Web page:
Even when I had a little reality check in our third lesson, I still had the ability to ride a forward canter to jump. And jump things more than just a teeny crossrail. The war that I have been fighting with my own fear for the last year and half has been brutal, rough, and exhausting. But for the first time, I feel like I am starting to win that war. It seems like I am finally having more confidence back in my life than the fear. As much as I knew I missed feeling confident, I don't think I ever fully grasped how much. I have so much more joy, excitement and peace in my life now that I am finally confident again, doing the one thing that I have always loved.

I am not naive enough to think that "well now I am just magically confident again and I will never be afraid of anything again". I know that this is a battle that I will be fighting for years, if not the rest of my life. But the feeling of being able to fly with my best friend, with a big smile plastered on my face, is the thing that keeps me going.

This feeling makes everything worth it

Monday, March 20, 2017

Reality Check

After two weeks of absolute magic in our lessons, I knew I couldn't expect it to last forever. Our lesson this weekend ended up being a little less magical-unicorns-dancing-on-rainbows-with-sunshine-and-happiness and a little more remember-that-your-horse-is-a-seven-year-old-OTTB-who-is-still-green-and-just-learned-how-to-pick-up-his-feet.


We warmed up fairly well at a decent w/t/c. Our canter work is definitely wayyy better in these last few weeks (yay!). We did some 20m circle work over a couple of poles w/t/c and she brought up the same point that she has for the last couple weeks - I'm too nice. I tend to be too giving with the reins and don't give him the poke in the belly when he is falling in. I need to work on being a little more assertive and a little less "nice".


As soon as we started jumping it went a little downhill. For some reason I was just casually looking down at the jump. Couldn't tell you why. So of course that made Charmer nervous about whatever monsters I was staring at. After a while we got over the fear of monsters, but it was not fantastic there for a little bit.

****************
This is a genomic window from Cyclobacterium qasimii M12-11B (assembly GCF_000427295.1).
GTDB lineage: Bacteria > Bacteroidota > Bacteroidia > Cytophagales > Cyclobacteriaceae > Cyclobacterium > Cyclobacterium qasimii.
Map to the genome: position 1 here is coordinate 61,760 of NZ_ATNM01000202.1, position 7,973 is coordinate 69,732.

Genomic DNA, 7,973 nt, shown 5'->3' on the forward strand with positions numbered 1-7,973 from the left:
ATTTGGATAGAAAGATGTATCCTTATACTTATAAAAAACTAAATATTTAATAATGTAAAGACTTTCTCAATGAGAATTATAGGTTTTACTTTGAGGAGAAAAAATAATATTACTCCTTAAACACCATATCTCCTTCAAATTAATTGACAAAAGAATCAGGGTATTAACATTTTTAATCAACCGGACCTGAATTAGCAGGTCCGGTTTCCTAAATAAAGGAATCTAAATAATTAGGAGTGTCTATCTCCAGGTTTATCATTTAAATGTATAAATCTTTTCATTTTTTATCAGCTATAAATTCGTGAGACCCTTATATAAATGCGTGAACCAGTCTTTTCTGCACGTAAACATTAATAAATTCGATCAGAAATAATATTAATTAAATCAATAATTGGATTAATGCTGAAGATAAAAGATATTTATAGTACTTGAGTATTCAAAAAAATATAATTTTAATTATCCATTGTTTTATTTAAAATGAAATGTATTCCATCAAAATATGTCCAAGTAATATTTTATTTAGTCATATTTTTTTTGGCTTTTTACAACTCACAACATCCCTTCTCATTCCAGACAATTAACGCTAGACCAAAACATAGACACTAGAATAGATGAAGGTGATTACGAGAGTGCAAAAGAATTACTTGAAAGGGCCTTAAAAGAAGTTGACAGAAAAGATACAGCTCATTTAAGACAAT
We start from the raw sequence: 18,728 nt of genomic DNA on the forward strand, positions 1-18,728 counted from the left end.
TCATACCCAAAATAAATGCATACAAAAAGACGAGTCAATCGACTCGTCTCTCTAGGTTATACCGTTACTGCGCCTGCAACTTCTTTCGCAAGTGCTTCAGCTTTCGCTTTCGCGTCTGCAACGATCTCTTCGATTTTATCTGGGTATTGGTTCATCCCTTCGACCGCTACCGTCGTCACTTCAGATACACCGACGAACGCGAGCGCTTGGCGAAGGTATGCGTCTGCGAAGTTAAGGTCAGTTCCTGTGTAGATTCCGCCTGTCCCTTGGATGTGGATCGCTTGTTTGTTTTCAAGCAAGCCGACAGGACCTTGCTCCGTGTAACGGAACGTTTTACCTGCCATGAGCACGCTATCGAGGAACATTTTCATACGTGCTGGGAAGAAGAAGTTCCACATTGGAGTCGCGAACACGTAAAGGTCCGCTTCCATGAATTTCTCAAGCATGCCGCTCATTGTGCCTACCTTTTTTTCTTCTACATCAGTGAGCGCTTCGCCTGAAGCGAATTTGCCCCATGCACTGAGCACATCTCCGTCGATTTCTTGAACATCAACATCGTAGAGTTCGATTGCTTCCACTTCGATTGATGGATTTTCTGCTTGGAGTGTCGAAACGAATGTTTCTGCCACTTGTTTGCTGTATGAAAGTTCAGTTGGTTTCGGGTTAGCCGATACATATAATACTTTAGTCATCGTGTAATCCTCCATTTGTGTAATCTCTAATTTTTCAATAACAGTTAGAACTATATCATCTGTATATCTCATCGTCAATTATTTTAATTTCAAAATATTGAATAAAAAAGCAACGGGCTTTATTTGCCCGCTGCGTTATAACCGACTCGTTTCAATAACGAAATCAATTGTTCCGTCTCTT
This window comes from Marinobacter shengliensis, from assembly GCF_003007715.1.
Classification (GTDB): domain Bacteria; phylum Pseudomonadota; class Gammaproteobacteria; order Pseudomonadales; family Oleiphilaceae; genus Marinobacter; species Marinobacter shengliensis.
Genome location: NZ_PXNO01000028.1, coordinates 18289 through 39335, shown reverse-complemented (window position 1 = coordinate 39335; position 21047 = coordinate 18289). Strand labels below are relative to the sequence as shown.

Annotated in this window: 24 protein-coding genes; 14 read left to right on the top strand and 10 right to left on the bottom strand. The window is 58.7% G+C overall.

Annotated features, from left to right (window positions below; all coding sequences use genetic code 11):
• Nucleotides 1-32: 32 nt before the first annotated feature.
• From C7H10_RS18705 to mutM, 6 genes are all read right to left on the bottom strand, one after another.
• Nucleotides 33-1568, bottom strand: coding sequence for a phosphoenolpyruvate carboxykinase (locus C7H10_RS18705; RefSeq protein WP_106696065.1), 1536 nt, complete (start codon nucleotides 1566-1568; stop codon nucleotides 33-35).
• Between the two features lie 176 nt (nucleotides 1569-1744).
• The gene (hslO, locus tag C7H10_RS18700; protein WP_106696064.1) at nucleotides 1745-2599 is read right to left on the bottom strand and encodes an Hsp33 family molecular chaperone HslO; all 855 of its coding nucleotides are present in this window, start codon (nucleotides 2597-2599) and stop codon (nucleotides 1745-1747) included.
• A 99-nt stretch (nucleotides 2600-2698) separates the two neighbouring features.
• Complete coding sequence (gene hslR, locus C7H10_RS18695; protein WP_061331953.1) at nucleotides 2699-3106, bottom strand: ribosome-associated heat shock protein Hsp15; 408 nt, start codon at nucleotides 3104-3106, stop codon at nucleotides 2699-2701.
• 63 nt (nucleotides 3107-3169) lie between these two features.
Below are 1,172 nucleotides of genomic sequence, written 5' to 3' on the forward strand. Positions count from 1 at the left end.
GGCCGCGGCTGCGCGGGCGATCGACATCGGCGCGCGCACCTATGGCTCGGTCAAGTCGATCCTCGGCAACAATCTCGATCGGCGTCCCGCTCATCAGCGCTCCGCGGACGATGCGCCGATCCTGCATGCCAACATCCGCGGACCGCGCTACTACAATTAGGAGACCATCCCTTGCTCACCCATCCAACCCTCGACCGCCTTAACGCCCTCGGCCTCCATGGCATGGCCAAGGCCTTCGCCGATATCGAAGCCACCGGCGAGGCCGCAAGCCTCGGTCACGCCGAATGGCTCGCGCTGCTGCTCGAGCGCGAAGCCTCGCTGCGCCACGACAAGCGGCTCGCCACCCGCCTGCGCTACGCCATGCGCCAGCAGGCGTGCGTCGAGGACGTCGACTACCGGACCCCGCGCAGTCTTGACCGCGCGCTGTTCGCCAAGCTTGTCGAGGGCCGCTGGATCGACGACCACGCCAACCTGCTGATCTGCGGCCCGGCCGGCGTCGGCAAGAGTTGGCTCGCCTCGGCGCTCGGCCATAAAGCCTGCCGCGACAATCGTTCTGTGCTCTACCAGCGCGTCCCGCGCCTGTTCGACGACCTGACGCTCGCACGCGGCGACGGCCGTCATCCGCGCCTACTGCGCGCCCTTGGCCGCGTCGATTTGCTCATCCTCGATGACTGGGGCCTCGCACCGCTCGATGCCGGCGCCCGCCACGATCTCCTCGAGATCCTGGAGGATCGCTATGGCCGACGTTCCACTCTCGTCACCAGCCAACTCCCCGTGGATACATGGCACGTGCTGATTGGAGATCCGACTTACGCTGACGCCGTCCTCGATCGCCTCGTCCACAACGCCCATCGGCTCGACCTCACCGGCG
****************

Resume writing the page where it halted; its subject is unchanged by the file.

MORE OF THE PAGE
A little bit of Charmer's head shaking "wildness" came back (I put that in quotes because it was not as wild as I've dealt with before - it just wasn't as calm as the last two weeks). We started off our little course with a rollback, which he was not horribly thrilled about, so that got fairly significant head shakes almost every time.


Our course was trotting into the green gate, then canter rollback to little red crossrail, and then canter into the 2'3"ish vertical. We have definitely started to step up our cantering jumps game, which is really really exciting to me. We got a little wild to the vertical a few times, but it was definitely more manageable than he has been before.


I should mention that up to this point, especially with the trot fence in the beginning, I was getting him wayyy too deep into the jump. Finally about halfway through the lesson I listened to Trainer S and got myself together and stopped burying him at that first fence. Once I pulled it together, Charmer got a little less violent about his head shaking. He just needed me to, you know, ride.


Then we added a left turn circle after the blue vertical and headed to this cute little 2'6" yellow vertical. Unfortunately, I could not see a distance to this jump to save my life. We pulled this rail twice. Hard. But thankfully, Charmer was in a fairly forgiving mood and did not decide to dump my butt into the fence. Thanks pony <3

Sassy lead changes for the win

We schooled through our four jump course a few more times and finally I figured my life out at the yellow jump and stopped screwing him up and Charmer flew over it.


We also had a life-flashed-before-my-eyes moment at one point where I thought Charmer was going to take another step at the blue vertical, but instead he decided to go for it (he was right, I was wrong). So I in turn got super left behind, and ended up slipping my reins out to the buckle and only had my right hand left on the reins. I had a moment of "this is the end. He is going to kill me" but instead he just cantered a few strides while I got my reins back together and fixed my life.


Trainer S had us try that line again and it went a whole lot better (thank goodness) and pony got a whole lot of pats for not killing me.


We added on one final jump - a nice 2'3" purple vertical. Charmer was all "NO TOUCHY" again with this one. The first time we put all 5 jumps together, it was not great - I did not have enough forward and kept burying him at the fences - which in turn made him a grumpy pony and threw some nice I-didn't-like-that head shakes to tell me off. I deserved it.


Then we did the course a second time. And I actually insisted on forward momentum, stopped burying him at the deepest spot I could find, and actually looked up and rode. And it was one of the nicest courses I've done on him.

Trainer S was pretty happy with where we ended the lesson. She would have been happier if we had started at that point (lol), but by the end we actually kind of looked like we knew what we were doing. It was not my best ride, and Charmer made sure to tell me that. Even still, I am happy that we are at a better place than we have ever been. He is rideable now, even if he gets a little "wild" and now I have to work on setting him up better and riding more proactively. We are starting to be able to jump more than just two crossrails in a lesson. This lesson definitely helped bring me back to earth a little bit after having a couple really magical lessons, but even with a less-than-perfect lesson this week, I am still so proud of where our journey is taking us.